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Information Retention: Remembering PowerPoint Presentations

Given the amount of information you cram into your presentation, getting people to remember all of it is a feat in itself.

This is why people have different ways of presenting. Some like to build an emotional bond with their audience while others provide hard data and analytics.

It doesn’t matter which type of presenter you are if the audience doesn’t remember anything about it. You have to give them something that will stick for as long as they will keep remembering your brand.

If you’re hiring presentation specialists, expect to receive a deck that is nothing short of impressive. This makes it easier for your audience to remember the information you’re feeding them.

Retention Rates

People retain information in various ways and while there isn’t a manual on what works best for everyone, adults retain approximately 10% of what they see; 30%–40% of what they see and hear; and 90% of what they see, hear, and experience—this, according to the National Highway Institute’s “Principle of Adult Learning & Instructional Systems Design.”

The way your audience retains information is vital in presentation design because the more effective and engaging it is, the more people will remember it at the end of the week.

It’s worrying if you’re eyeing for a favorable business decision and you end up giving a mediocre presentation. This results in investors having already forgotten what you’ve said a week later, and likely that your information won’t be considered when they need to reach a decision.

The phrase, “Content is King,” may be overused, but it stays true, even for presentations. Make sure they remember a catchy headline, powerful quote, or striking image.

How exactly can you make your presentation more memorable?

Visual Impact

Instead of using bullet points, use images that resonate with the audience. This inspires them to act, making it easier for them to retain information for much longer.

Visuals shouldn’t distract the audience, but rather, reel them in and help them become engaged in the discussion.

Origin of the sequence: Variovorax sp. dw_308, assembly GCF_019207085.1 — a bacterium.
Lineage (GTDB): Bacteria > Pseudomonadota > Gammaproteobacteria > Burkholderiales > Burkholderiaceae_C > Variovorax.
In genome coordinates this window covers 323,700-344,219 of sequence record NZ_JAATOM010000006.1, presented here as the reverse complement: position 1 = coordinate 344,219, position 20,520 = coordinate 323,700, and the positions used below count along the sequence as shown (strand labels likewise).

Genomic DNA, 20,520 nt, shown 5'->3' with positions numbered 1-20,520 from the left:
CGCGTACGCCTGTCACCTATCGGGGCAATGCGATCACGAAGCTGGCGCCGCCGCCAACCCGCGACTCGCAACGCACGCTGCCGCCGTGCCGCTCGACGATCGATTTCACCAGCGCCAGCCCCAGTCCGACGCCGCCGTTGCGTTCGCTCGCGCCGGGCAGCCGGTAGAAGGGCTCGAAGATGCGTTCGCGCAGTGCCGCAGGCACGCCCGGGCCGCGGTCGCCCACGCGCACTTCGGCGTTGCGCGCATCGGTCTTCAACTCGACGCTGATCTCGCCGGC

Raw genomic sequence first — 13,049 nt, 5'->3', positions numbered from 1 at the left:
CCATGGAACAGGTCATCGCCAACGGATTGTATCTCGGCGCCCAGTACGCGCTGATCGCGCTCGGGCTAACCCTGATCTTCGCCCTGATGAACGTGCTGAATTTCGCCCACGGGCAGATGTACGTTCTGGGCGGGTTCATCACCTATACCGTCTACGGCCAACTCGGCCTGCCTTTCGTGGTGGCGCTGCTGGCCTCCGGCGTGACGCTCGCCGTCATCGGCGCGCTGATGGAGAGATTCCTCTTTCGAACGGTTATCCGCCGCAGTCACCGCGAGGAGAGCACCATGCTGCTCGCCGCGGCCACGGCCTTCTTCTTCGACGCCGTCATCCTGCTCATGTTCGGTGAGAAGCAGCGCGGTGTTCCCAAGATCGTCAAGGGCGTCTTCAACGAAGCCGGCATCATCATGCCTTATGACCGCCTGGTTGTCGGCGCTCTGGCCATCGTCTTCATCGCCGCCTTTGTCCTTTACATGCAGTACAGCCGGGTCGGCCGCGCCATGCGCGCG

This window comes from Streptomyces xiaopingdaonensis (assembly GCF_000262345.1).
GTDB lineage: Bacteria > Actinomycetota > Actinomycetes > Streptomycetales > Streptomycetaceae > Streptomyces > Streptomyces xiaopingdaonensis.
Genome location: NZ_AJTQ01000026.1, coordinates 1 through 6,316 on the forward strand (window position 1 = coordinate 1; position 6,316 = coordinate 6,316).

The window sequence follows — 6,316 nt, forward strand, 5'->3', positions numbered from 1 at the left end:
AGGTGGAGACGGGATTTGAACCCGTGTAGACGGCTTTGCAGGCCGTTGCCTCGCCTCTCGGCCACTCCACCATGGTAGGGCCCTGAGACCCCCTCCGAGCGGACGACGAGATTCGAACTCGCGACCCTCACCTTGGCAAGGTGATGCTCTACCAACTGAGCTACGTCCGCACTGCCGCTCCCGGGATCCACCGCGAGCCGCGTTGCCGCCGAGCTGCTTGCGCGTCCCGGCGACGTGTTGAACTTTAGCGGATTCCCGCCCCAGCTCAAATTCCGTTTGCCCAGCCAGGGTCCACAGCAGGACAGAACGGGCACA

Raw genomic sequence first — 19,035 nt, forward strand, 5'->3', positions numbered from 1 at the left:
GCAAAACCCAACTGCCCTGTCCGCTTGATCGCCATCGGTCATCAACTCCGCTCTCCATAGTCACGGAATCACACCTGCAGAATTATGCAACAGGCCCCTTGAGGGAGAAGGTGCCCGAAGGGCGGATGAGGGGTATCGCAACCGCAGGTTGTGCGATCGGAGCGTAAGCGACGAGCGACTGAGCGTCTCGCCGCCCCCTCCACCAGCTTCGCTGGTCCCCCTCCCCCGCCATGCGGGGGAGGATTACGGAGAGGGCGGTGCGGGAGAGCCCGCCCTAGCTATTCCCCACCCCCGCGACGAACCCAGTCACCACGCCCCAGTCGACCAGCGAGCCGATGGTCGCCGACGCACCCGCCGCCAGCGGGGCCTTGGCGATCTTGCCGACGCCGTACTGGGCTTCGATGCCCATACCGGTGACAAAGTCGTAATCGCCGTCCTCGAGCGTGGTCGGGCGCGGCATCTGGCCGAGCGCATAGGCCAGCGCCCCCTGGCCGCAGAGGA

Print Collateral

Brochures, flipbooks, executive summaries—if you want to provide more information without taking much of your audience’s time, have handouts ready by the end of your presentation. That, or you can provide downloadable versions of your PowerPoint so they can look over it and check if they’ve missed anything. These provide notable facts and figures essential for business decisions that might have to be made in the future.

Stop filling your slides with fluff and instead, make your message clear and concise. Have your key points ready and focus on what you want to get across, and be prepared for whatever they might throw your way at the end of the presentation.

Make sure your PowerPoint presentation contains memorable features that will leave a lasting impression on your audience. If you want to make sure that it’s effective and engaging, rehearse, and apply whatever feedback you receive from peers.

A PowerPoint Presentation is Not a Literary Document

Since its release in 1990, PowerPoint has become one of the most-used presentation tools both in the boardroom and out of it. Its numerous features and user-friendliness have made it popular among on-the-go individuals in need of complementary visuals.

However, it’s for the same reasons that people tend to abuse PowerPoint when making slide presentations. Even higher-ups are guilty of overdesigning and creating a visually appealing but overflowing slide with too much content. Though done with the intention of improving audience learning, it’s among the riskiest behaviors that weaken your credibility.

If you’ve been using this software in your talks, seminars and meetings, steer clear from treating it as a literary document. Avoid this presentation trap by following these expert tips:

Avoid Overcrowding Text

Long passages and dramatic sentences are for books, not for slides. Throwing heavy-text at your audience is only effective at tuning them out from your discussion. Though your point is to convey a complete thought, it can still cause confusion when a bunch of ideas is presented at the same time.

Don’t risk losing your audience’s attention. Limit your content to a few points for a clear and concise presentation. Start by asking yourself: “Do they really need to know this?”

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Use Effective Visuals

In response to being too verbose, using effective visuals is a sure way to prevent your slide presentation from looking like a literary piece. Images, videos, or any moving elements are great substitutes for text.

Since visuals are processed 60,000 times faster compared to text, take advantage of them to make an influential and engaging pitch.

Don’t Read Your Slides